It turns out that Carly Simon’s famous lyrics, “You’re so vain…” don’t just apply to Warren Beatty. In the case of one federal agency employee, they were an apt descriptor of her own narcissistic personality – at least according to her employing agency, which deemed her a national security risk because of it.

If that sounds incredible, imagine what it was like actually reading a Statement of Reasons that outlined as purported security risks the following facts and circumstances:

  • The clearance holder was observed by colleagues on multiple occasions preening before a mirror at her desk
  • The clearance holder was known to frequently re-apply makeup, lipstick, and perfume throughout the work day
  • The clearance holder refused to partake in junk food brought into the office by a colleague because she was watching her figure
  • The clearance holder wrote fictional romance stories, which she shared online, with a lead character of the same name
  • The clearance holder posted excessive “glamour shots” and “selfies” on social media

I’ve changed a few details and am withholding the name of the agency in question to preserve the clearance holder’s privacy. But the thrust of the allegations is entirely accurate and serves to reinforce a sad reality: The national adjudicative guidelines for security clearances are written so broadly that they can be applied to almost any fact pattern security officials dream up. Even one as ridiculous, patronizing, and sexist as what you just read.

This particular clearance holder opted to represent herself in the appeal process (bad idea), so I regrettably don’t know the outcome of her case. I suspect, however, that the allegations were a pretext for something else – reading between the lines, that she rubbed people in the office the wrong way – and the outcome was an effectively predetermined human resources action in disguise.  It wouldn’t be the first time I’ve seen something like that, although it’s usually not such an obvious “screw you”.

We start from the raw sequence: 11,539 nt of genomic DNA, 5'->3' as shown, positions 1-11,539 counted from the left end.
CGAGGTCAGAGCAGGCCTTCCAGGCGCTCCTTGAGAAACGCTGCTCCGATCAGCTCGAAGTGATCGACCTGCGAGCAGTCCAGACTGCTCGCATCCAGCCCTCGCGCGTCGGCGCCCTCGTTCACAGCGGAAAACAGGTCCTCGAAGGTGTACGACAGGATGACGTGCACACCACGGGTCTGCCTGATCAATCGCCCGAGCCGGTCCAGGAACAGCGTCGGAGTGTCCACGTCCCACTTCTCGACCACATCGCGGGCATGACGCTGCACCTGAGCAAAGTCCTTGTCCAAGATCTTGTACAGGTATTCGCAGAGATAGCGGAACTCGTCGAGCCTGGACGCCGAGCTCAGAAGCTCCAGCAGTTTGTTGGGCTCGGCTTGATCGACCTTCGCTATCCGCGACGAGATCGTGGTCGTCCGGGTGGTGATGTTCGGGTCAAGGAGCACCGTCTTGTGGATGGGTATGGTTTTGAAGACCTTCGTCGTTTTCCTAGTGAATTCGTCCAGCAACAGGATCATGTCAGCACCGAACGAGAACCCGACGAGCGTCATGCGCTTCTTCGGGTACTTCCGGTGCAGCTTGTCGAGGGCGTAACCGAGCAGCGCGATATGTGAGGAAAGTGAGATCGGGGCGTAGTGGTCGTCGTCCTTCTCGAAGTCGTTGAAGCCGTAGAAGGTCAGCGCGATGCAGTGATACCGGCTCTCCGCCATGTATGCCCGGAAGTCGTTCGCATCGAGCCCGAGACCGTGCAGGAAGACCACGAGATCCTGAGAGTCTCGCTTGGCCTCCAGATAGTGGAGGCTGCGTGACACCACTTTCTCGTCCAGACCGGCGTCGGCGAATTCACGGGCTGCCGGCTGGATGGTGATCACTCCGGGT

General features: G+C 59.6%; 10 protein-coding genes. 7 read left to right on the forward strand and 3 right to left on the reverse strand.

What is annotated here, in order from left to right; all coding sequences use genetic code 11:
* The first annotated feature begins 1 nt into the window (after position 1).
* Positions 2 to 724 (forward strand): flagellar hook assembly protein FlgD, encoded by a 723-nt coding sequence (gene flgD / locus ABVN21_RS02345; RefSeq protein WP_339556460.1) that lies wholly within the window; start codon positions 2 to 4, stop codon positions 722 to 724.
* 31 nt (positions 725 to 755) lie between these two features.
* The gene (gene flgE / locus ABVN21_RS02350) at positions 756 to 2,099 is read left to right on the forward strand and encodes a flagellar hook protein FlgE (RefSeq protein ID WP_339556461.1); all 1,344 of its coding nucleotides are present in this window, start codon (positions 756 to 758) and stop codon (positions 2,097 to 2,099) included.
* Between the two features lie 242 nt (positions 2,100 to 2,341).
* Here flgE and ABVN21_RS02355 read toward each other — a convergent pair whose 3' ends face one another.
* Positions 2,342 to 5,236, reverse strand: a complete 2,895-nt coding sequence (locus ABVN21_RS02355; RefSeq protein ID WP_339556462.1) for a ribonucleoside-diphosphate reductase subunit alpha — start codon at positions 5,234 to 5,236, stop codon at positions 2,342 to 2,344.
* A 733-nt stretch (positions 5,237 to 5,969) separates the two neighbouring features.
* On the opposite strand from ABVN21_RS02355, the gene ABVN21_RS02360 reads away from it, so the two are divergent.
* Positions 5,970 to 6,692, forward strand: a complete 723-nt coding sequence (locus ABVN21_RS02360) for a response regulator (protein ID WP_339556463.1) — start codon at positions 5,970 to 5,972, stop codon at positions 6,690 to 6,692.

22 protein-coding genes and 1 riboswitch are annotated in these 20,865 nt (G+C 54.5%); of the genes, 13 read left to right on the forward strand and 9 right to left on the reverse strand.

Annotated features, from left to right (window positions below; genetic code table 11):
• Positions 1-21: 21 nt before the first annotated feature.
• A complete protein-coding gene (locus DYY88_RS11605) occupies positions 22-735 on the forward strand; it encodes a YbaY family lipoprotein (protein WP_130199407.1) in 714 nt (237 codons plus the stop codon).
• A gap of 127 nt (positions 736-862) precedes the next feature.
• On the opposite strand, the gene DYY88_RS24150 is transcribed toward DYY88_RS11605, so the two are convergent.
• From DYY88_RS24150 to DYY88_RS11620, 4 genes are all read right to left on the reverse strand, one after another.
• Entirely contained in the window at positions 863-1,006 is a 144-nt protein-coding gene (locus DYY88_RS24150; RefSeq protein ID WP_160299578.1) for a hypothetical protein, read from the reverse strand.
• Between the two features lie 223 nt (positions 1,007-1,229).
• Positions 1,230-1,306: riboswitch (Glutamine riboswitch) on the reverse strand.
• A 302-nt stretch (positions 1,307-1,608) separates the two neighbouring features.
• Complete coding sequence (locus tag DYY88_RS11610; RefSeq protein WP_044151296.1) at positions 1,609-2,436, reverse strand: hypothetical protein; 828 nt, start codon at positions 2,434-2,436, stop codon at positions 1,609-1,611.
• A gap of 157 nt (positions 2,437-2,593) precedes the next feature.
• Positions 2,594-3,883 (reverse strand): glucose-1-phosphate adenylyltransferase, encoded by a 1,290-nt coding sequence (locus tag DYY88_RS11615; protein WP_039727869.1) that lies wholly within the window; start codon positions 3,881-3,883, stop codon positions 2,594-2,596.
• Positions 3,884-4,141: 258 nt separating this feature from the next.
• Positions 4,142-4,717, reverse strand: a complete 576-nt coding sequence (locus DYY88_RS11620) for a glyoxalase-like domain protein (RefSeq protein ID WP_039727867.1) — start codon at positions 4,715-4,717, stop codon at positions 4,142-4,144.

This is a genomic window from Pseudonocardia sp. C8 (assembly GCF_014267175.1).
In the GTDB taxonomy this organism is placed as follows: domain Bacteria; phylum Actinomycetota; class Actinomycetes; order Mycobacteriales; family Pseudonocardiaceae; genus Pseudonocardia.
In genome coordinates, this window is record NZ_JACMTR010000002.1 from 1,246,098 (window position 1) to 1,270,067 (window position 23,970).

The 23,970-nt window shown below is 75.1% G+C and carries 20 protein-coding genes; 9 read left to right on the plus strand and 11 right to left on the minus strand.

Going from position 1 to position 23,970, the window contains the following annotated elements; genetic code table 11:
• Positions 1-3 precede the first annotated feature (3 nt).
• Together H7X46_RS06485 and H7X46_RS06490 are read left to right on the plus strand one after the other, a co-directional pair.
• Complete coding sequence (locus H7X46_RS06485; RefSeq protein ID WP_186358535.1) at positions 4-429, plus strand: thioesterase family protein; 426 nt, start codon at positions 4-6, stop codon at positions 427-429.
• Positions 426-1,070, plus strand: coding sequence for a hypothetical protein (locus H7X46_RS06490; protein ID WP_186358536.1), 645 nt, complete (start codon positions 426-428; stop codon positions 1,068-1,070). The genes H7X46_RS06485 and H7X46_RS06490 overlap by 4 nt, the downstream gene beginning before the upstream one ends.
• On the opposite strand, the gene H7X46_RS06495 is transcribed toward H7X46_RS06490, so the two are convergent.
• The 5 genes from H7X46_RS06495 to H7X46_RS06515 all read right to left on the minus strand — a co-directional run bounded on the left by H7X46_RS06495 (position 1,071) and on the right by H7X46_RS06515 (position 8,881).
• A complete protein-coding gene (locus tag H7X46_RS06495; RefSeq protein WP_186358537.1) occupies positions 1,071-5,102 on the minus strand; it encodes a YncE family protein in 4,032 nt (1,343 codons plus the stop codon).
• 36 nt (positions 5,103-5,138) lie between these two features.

The agency’s theory of the case, if it was to be taken seriously, was that this woman’s narcissism was so far off the charts that she could be theoretically compromised by a dashing male spy who showered her with compliments and attention, sweeping her off her feet. Indeed, the SOR conjured up images of a cheesy romance novel cover with Fabio shirtless atop a horse. Unfortunately, it was no laughing matter for the clearance holder, who faced losing her career, livelihood, and dignity all over claims that could be boiled down to some sort of purported and unidentifiable personality disorder.

Had my office defended the case, we would have attacked it on numerous grounds. Among them, that agency security officials are not qualified to diagnose narcissism or personality disorders that may increase vulnerability to manipulation; that the allegations were insufficient to raise a concern under any adjudicative guideline; and that the allegations evidenced unlawful gender discrimination that could be ripe for judicial review notwithstanding Supreme Court precedent that generally bars courts from second-guessing federal agency security clearance decisions.

Since none of those challenges likely came to pass with the clearance holder representing herself, consider this a cautionary tale for all you clearance holders by day and romance novel writers, selfie-stick users, and social media influencers by night. There are dangerously few safeguards in place to protect against abuses of the security clearance system – even blatantly obvious ones. Guard your clearance jealously.

 

This article is intended as general information only and should not be construed as legal advice. Consult an attorney regarding your specific situation. 

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Security Clearance Attorney Sean M. Bigley represents clients worldwide in security clearance denials and revocations. He is a former investigator for the U.S. Office of Personnel Management. For more information, please visit www.bigleylaw.com